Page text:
Cristina Iglesias at the Grenoble Museum
On a hot summer day, I cross the threshold of the Museum of Grenoble, seeking out shade and coolness. There, I am greeted by the poetic world of Spanish artist Cristina Iglesias and taken on a gentle, almost motionless journey, through the depths of a diversity of spaces. I dive into a rich and sensual universe filled with transparencies and lightness, where nothing is ever rough.
Here, time flows, swells, and stands still through strong appropriations of space.
My visit of the ten rooms which gather works created over the past fifteen years starts with the discovery of an aquarium, first underwater world, where colorful fish dance amidst the remnants of a dark architecture. All around me on the wall, sketches, frozen moments in this moving environment.
Cristina Iglesias’s works are often monumental and imposing. Ready to face time, they invite me, each in their own way, to question my relationship with duration, chronology, and cycles. Instantaneous invitations to a change of scenery, from a forgotten plant to a hidden nature in our concrete cities, they are just as inspiring; they drag me into a vertiginous quest for depths and nuances.
I am letting the sound of water, its caress, and the slow work of erosion guide me.
Here, the prints of leaves and tall grasses are preserved in resin, imprisoned behind iron fences.
There, letters, words of a text are woven with raffia, shaped and molded in sandstone, integrated to the work of which they compose the openwork matter. Through the artist’s hand, the words of the text create panels which, once assembled and suspended, define volumes, a shelter, cells, ephemeral chambers. Light hits them and offers, on the ground, a renewed, additional interpretation of literary references.
Cristina Iglesias finds the literal substance of her work in science fiction as well as in testimonies of the conquest of America by the Spaniards in the XVIth century.
Slabs of shade and written words, superimposed, on which my wandering steps travel back in time. The text is finely-worked, sublimate, to be worn and lived in at the same time.
I am, simultaneously, inside and outside.
At the heart of the Pavillon suspendu [Un lieu de tempête silencieuse], (2014), shadows are projected onto my body. Woven characters dress me with a subtle layer of poetry. The text lands on my bare skin, adapts to my own volumes. The interpretation of its meaning belongs to me.
Cristina Iglesias’s universe questions inner life, the tube’s light, individual memory, which is what I feed upon.
And the outside, what is common, shared, the nature and the world we have to preserve, to respect, to avoid being swallowed by them. By transit spaces, porous surfaces, diverse surfaces. An invitation to exchange, to enter a strange world, invoking all the senses.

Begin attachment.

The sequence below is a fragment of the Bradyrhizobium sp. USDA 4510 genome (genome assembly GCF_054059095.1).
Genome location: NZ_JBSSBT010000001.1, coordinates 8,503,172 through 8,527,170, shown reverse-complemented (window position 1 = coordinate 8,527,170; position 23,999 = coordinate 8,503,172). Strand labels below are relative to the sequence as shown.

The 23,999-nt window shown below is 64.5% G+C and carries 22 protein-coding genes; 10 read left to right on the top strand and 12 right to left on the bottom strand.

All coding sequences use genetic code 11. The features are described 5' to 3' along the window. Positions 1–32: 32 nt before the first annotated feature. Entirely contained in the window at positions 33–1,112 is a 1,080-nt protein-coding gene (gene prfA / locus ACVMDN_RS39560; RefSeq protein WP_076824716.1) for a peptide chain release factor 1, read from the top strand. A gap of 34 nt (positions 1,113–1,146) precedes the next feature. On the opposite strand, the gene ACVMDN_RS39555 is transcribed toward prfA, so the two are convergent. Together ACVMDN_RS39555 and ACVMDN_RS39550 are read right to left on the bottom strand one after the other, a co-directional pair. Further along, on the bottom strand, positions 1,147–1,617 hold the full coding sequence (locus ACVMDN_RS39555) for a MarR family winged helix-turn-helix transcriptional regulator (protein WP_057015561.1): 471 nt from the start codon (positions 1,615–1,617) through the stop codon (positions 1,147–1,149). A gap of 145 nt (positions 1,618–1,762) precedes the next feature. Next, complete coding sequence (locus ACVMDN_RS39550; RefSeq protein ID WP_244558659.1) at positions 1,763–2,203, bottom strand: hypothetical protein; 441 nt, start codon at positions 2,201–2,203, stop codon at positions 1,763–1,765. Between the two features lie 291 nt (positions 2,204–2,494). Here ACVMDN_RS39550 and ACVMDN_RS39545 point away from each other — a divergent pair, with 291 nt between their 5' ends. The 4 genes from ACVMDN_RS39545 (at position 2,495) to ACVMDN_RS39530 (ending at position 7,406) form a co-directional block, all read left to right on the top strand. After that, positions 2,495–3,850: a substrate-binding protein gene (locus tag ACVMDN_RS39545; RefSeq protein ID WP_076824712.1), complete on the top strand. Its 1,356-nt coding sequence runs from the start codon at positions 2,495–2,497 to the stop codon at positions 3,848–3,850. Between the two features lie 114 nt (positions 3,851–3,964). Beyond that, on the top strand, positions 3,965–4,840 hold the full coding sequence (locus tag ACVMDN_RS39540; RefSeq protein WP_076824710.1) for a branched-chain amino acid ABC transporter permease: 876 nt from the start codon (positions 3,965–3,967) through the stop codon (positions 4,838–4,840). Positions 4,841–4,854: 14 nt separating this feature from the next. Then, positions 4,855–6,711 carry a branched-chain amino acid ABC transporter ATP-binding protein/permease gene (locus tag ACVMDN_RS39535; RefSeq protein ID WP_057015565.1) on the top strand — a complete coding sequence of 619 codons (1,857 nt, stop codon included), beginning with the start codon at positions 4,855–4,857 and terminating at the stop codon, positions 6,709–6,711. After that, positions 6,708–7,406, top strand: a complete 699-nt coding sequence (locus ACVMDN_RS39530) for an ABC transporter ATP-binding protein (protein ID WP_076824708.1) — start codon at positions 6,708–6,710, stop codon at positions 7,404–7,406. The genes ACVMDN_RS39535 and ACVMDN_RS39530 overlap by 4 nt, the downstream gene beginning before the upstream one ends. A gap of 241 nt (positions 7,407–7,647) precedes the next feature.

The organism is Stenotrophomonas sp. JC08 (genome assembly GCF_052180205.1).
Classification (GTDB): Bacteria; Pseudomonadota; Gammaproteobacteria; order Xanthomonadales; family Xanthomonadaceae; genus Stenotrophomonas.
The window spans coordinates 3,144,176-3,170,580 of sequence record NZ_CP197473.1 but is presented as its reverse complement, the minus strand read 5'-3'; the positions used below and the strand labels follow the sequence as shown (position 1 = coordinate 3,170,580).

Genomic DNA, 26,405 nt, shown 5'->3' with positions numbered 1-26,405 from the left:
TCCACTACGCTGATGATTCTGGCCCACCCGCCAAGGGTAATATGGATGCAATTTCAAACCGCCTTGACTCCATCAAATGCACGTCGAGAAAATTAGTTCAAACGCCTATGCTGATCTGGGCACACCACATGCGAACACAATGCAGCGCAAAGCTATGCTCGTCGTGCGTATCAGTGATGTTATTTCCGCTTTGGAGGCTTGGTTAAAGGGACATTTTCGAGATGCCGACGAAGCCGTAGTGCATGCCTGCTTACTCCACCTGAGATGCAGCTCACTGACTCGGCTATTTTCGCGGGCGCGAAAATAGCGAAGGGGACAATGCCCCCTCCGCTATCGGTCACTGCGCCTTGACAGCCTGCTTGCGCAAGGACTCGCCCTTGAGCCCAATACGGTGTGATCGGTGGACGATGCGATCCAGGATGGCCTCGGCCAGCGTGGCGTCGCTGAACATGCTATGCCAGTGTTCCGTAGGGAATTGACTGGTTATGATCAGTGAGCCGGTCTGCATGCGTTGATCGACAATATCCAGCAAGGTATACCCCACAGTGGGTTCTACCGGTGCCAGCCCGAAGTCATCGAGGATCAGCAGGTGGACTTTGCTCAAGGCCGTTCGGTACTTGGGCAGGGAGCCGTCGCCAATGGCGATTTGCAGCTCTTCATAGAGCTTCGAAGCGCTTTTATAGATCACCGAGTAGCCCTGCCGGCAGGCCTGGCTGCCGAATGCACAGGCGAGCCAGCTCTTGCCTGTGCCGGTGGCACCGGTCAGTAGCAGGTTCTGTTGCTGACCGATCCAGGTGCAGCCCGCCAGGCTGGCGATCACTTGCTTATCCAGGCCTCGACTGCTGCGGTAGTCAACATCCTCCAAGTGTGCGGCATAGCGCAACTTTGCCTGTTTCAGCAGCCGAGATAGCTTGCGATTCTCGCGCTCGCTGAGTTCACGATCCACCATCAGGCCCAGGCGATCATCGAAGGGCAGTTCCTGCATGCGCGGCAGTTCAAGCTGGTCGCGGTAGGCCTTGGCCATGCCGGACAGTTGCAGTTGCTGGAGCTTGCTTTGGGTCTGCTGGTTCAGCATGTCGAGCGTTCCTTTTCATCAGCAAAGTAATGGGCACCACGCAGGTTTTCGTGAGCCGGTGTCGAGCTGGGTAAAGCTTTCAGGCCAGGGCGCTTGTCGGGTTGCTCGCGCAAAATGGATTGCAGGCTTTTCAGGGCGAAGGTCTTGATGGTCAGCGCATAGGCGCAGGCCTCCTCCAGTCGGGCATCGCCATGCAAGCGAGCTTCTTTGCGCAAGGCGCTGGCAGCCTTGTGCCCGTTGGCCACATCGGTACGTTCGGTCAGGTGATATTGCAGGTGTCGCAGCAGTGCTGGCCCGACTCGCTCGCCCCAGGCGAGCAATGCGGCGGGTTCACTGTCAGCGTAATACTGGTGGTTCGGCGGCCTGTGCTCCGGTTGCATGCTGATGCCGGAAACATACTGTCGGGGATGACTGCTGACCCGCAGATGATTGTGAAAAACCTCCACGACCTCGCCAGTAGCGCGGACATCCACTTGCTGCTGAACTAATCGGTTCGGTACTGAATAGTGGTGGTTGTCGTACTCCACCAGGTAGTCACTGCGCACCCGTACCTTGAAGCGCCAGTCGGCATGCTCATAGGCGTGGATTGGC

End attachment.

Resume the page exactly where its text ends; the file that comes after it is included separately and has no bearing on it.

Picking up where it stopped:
The basins of the high wells are emptying, and filling up again. On their organic surface, the gleams reflect my emotions.
Which world(s) am I being introduced to here? Which mysterious civilizations are these landscapes of high resin walls and bronze powder referring to?
Civilizations from a forgotten, bygone age? Stratified traces of first texts? I travel back in time, toward these shadowy slabs. Sinuous undulation of a lost aquatic paradise? I’m losing myself in it, coming back to it, through the hypnotic contemplation of the wells.
The metallic moraines of fantastic worlds, waiting to be haunted, in the future? Lovecraft never seems far. The weaving, the walls, openwork partitions interact with the museum’s architecture, its openings of light, its water mirror.
Cristina Iglesias’s work talks about and to our imprints, our memories, our fantasies.
She places, in one of the last rooms, a pavilion/fountain of green crystal echoing and interacting with the outside perspective, opened onto the park and the city. One feels good here, never trapped or imprisoned, but always brushed against, like in a daydream, at the edge of a pulsing consciousness.
Passing through. I would have liked to stay. I would like to dance there one day.
Born in 1956 in San Sebastian, in the Basque country, Cristina Iglesias has been a major figure of Spanish contemporary sculpture for the past twenty five years. However, she remains little known in France. Initially trained in chemistry, and later in sculpture at the Chelsea School of Art in London, she represents Iberian art at the international level. Through her highly sensual approach of space, she poetically combines and overlaps nature and architecture in often monumental constructions created for museum spaces as well as natural environments.
The exhibition runs until July 31 at the Museum of Grenoble.
Musée de Grenoble
5, place Lavalette
Tél : +33 04 76 63 44 44
Open everyday except Tuesday, 10 AM – 6:30 PM
Closed on January 1st, May 1st and December 25th.